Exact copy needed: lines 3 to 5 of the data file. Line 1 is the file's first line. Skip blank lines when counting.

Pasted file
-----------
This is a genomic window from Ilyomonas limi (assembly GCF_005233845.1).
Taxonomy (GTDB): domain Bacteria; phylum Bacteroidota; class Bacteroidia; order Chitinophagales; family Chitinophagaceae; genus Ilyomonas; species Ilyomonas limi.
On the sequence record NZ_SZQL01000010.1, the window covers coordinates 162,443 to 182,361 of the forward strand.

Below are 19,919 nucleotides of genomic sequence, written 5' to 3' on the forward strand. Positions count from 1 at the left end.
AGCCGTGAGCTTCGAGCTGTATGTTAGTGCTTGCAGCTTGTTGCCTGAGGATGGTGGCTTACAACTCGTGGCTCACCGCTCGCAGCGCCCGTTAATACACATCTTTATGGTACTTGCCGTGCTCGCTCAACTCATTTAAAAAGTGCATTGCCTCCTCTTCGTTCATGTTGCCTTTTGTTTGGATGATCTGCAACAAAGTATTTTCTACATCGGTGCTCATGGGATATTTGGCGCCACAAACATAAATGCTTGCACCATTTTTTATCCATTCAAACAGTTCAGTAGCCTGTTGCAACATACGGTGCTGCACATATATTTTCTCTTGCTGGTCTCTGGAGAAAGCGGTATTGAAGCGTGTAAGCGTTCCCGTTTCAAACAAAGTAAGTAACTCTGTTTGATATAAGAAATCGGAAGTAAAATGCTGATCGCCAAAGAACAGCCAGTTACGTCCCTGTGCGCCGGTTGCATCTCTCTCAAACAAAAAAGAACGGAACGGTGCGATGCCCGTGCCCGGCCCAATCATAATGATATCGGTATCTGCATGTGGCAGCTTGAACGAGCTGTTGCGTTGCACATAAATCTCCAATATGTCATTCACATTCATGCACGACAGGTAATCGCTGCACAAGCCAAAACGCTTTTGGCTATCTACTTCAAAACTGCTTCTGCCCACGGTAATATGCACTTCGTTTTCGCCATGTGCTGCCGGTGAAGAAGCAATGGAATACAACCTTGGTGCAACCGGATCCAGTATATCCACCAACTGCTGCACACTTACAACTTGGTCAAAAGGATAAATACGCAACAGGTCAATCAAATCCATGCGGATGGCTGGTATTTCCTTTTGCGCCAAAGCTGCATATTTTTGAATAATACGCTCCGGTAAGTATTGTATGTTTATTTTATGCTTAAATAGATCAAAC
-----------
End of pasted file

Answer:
On the sequence record NZ_SZQL01000010.1, the window covers coordinates 162,443 to 182,361 of the forward strand.

Below are 19,919 nucleotides of genomic sequence, written 5' to 3' on the forward strand. Positions count from 1 at the left end.
AGCCGTGAGCTTCGAGCTGTATGTTAGTGCTTGCAGCTTGTTGCCTGAGGATGGTGGCTTACAACTCGTGGCTCACCGCTCGCAGCGCCCGTTAATACACATCTTTATGGTACTTGCCGTGCTCGCTCAACTCATTTAAAAAGTGCATTGCCTCCTCTTCGTTCATGTTGCCTTTTGTTTGGATGATCTGCAACAAAGTATTTTCTACATCGGTGCTCATGGGATATTTGGCGCCACAAACATAAATGCTTGCACCATTTTTTATCCATTCAAACAGTTCAGTAGCCTGTTGCAACATACGGTGCTGCACATATATTTTCTCTTGCTGGTCTCTGGAGAAAGCGGTATTGAAGCGTGTAAGCGTTCCCGTTTCAAACAAAGTAAGTAACTCTGTTTGATATAAGAAATCGGAAGTAAAATGCTGATCGCCAAAGAACAGCCAGTTACGTCCCTGTGCGCCGGTTGCATCTCTCTCAAACAAAAAAGAACGGAACGGTGCGATGCCCGTGCCCGGCCCAATCATAATGATATCGGTATCTGCATGTGGCAGCTTGAACGAGCTGTTGCGTTGCACATAAATCTCCAATATGTCATTCACATTCATGCACGACAGGTAATCGCTGCACAAGCCAAAACGCTTTTGGCTATCTACTTCAAAACTGCTTCTGCCCACGGTAATATGCACTTCGTTTTCGCCATGTGCTGCCGGTGAAGAAGCAATGGAATACAACCTTGGTGCAACCGGATCCAGTATATCCACCAACTGCTGCACACTTACAACTTGGTCAAAAGGATAAATACGCAACAGGTCAATCAAATCCATGCGGATGGCTGGTATTTCCTTTTGCGCCAAAGCTGCATATTTTTGAATAATACGCTCCGGTAAGTATTGTATGTTTATTTTATGCTTAAATAGATCAAAC